“Come back to us at last, have you?”

Rhocas shook his head. “Other way around. Your squad and a few more have been assigned to me to keep me and some of the other mages safe during the upcoming battle. Mostly from archers and Lianese mages, or as a last reserve. We head for Niam Liad today.”

Rhy nodded. He’d known they would go for the city first. That was the mistake that the Lianese had made, thinking they could get to the Veryan soldiers before the city fell or was destroyed. The Lianese army might destroy Glanhaol Fflamboethi afterwards, but Niam Liad would be a ruin too. “Burning?”

“To the ground.” Rhocas turned and departed, to gather up the other squads that would join with him. Rhyfelwyr looked at the other soldiers in the squad, and they began packing their belongings, readying themselves for today’s march. Tomorrow would be quite a day.

The next morning saw the whole army on the march. Today, the scouts were pulled in tight, well within shouting distance of the main body of the army. There was no point in losing soldiers, not now. The firemages were spread out amongst the army, little knots here and there, spaced well apart so that the airmages of Niam Liad could not strike them down all at once. Rhyfelwyr knew that he and his men were supposed to do all in their power to keep the mages alive, even including sacrificing themselves to stop incoming weapons. They were the only hope the army had of making it back up the peninsula alive.

The land around Niam Liad was rolling plains and moors, grasslands that had once been full of grain and cattle, but were now burned to the ground. The ash crunched underfoot, as not quite burned stalks shattered and broke. Taflen wondered at the significance of marching to war on a bed of ash, and thought that someday he would have to research and write on the matter. Today was not that day, and he gripped his shield tighter, looking over the rim at the sweeping expanse of the city before him. He could feel the strong breath of the wing, and a tang in the air that had to be the salt from the sea, and he wondered at the Lianese love of archery, in such a windy clime. Then again, there was no cover for hunting here, so bow and arrow would be the only way.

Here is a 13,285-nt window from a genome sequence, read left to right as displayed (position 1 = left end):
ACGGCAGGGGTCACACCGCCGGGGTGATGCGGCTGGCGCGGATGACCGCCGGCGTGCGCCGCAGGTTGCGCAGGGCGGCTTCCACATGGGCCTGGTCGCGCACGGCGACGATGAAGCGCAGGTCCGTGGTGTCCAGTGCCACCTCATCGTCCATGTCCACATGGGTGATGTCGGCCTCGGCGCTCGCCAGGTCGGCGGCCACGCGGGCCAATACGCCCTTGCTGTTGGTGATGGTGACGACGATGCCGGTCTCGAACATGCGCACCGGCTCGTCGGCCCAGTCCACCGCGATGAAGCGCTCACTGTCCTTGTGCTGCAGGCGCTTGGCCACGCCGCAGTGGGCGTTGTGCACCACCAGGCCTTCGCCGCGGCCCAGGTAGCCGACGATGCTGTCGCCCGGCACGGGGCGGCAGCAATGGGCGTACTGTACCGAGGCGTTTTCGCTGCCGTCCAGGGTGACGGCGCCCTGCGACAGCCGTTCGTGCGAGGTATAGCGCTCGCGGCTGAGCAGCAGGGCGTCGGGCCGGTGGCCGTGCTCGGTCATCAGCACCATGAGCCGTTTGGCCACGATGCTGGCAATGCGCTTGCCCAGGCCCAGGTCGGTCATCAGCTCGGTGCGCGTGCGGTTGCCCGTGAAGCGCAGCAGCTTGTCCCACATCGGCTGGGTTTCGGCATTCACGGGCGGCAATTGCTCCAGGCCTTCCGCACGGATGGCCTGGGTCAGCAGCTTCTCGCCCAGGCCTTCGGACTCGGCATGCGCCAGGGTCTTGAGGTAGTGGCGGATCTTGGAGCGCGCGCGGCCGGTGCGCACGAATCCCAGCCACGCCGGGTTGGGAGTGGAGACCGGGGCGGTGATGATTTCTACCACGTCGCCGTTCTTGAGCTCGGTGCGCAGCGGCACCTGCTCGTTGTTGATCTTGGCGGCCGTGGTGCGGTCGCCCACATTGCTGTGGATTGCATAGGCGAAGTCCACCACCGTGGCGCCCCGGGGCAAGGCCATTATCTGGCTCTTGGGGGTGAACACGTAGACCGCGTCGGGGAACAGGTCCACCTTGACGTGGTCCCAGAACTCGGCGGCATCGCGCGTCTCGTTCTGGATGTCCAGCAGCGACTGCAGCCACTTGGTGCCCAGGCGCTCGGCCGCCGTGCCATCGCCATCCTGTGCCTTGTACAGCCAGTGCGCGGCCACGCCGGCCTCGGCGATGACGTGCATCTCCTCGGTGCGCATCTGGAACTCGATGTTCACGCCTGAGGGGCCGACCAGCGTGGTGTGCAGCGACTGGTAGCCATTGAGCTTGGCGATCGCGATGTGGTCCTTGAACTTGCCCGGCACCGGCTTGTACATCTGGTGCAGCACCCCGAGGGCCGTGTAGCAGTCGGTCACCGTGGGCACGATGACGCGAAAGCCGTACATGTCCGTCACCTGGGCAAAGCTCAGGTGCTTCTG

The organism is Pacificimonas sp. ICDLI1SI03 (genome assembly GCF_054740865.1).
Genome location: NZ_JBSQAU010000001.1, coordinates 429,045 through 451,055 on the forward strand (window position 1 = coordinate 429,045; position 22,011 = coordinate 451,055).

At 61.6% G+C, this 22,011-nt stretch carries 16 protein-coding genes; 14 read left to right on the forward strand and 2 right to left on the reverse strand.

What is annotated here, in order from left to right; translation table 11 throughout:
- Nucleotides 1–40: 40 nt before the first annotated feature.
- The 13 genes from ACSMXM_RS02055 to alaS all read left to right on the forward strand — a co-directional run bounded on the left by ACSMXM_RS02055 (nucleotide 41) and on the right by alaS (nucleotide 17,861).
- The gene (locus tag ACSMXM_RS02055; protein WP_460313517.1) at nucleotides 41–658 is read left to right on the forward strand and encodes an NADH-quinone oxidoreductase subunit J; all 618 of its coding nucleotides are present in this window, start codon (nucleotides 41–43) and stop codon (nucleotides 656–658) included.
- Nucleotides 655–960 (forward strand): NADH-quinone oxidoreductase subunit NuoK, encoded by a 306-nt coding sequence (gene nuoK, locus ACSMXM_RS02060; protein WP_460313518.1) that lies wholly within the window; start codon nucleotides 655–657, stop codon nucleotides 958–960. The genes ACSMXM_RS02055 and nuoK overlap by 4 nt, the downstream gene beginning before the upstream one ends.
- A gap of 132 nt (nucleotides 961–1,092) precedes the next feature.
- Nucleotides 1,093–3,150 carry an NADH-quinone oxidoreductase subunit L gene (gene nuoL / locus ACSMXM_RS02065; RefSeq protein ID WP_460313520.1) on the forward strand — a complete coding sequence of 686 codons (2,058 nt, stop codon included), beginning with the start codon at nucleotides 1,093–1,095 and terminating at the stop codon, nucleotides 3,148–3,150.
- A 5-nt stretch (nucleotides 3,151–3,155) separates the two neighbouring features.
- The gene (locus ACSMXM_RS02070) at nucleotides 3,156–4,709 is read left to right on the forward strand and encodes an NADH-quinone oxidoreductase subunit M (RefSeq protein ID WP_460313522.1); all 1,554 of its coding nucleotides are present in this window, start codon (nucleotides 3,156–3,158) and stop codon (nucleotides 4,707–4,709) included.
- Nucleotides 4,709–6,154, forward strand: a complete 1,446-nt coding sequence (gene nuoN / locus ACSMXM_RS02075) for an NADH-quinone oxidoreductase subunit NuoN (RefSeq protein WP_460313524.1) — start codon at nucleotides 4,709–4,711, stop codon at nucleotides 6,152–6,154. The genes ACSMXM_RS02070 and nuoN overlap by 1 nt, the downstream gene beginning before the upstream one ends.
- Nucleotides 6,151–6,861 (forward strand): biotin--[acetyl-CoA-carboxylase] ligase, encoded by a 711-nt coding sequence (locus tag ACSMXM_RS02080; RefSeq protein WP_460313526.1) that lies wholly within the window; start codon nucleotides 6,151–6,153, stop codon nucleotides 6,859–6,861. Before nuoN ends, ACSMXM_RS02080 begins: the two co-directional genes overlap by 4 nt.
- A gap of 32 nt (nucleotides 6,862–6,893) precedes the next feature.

Glanhaol Fflamboethi shifted its formation, changing from a column to a line abreast, facing Niam Liad. Atop the ramparts distant, Locsyn could see the dancing pennants and deadly soldiers, each preparing in their own way for the day to come. The numbers of men standing atop the wall was few, but some of those were airmages, and there may well be more down below in the courtyards. Despite the consistent failings of the Lianese soldiers, Loc thought they might still have a trick or two up their sleeves. Looking down towards the city, he could see a series of brown patches cut into the earth, making up a ring about the walls. They were range markers, and when the Veryan soldiers crossed that line, they could expect to be showered with arrows. Further in, there were more marks, and those must designate the javelins. Good thing that the Veryan troops would not close with the city.